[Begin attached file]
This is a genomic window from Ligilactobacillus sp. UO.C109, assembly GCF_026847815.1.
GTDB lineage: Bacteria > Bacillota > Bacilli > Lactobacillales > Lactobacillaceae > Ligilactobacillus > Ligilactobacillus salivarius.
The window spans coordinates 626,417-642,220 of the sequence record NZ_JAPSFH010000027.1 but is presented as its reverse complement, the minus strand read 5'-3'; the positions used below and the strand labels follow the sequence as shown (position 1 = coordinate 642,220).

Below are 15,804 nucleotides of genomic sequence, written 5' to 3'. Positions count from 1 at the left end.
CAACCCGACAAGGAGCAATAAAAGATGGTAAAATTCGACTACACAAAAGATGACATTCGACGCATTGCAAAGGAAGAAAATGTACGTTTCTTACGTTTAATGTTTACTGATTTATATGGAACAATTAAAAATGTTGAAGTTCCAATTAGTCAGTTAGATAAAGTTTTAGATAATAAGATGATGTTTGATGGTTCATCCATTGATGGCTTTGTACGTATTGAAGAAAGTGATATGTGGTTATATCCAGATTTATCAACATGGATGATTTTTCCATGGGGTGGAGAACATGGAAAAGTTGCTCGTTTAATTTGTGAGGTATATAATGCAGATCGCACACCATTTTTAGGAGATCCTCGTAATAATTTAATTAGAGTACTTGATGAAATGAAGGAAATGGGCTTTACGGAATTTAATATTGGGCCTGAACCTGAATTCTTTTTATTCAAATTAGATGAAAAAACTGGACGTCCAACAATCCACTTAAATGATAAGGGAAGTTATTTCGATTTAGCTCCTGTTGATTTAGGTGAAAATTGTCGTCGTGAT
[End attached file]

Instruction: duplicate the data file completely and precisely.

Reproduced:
This is a genomic window from Ligilactobacillus sp. UO.C109, assembly GCF_026847815.1.
GTDB lineage: Bacteria > Bacillota > Bacilli > Lactobacillales > Lactobacillaceae > Ligilactobacillus > Ligilactobacillus salivarius.
The window spans coordinates 626,417-642,220 of the sequence record NZ_JAPSFH010000027.1 but is presented as its reverse complement, the minus strand read 5'-3'; the positions used below and the strand labels follow the sequence as shown (position 1 = coordinate 642,220).

Below are 15,804 nucleotides of genomic sequence, written 5' to 3'. Positions count from 1 at the left end.
CAACCCGACAAGGAGCAATAAAAGATGGTAAAATTCGACTACACAAAAGATGACATTCGACGCATTGCAAAGGAAGAAAATGTACGTTTCTTACGTTTAATGTTTACTGATTTATATGGAACAATTAAAAATGTTGAAGTTCCAATTAGTCAGTTAGATAAAGTTTTAGATAATAAGATGATGTTTGATGGTTCATCCATTGATGGCTTTGTACGTATTGAAGAAAGTGATATGTGGTTATATCCAGATTTATCAACATGGATGATTTTTCCATGGGGTGGAGAACATGGAAAAGTTGCTCGTTTAATTTGTGAGGTATATAATGCAGATCGCACACCATTTTTAGGAGATCCTCGTAATAATTTAATTAGAGTACTTGATGAAATGAAGGAAATGGGCTTTACGGAATTTAATATTGGGCCTGAACCTGAATTCTTTTTATTCAAATTAGATGAAAAAACTGGACGTCCAACAATCCACTTAAATGATAAGGGAAGTTATTTCGATTTAGCTCCTGTTGATTTAGGTGAAAATTGTCGTCGTGAT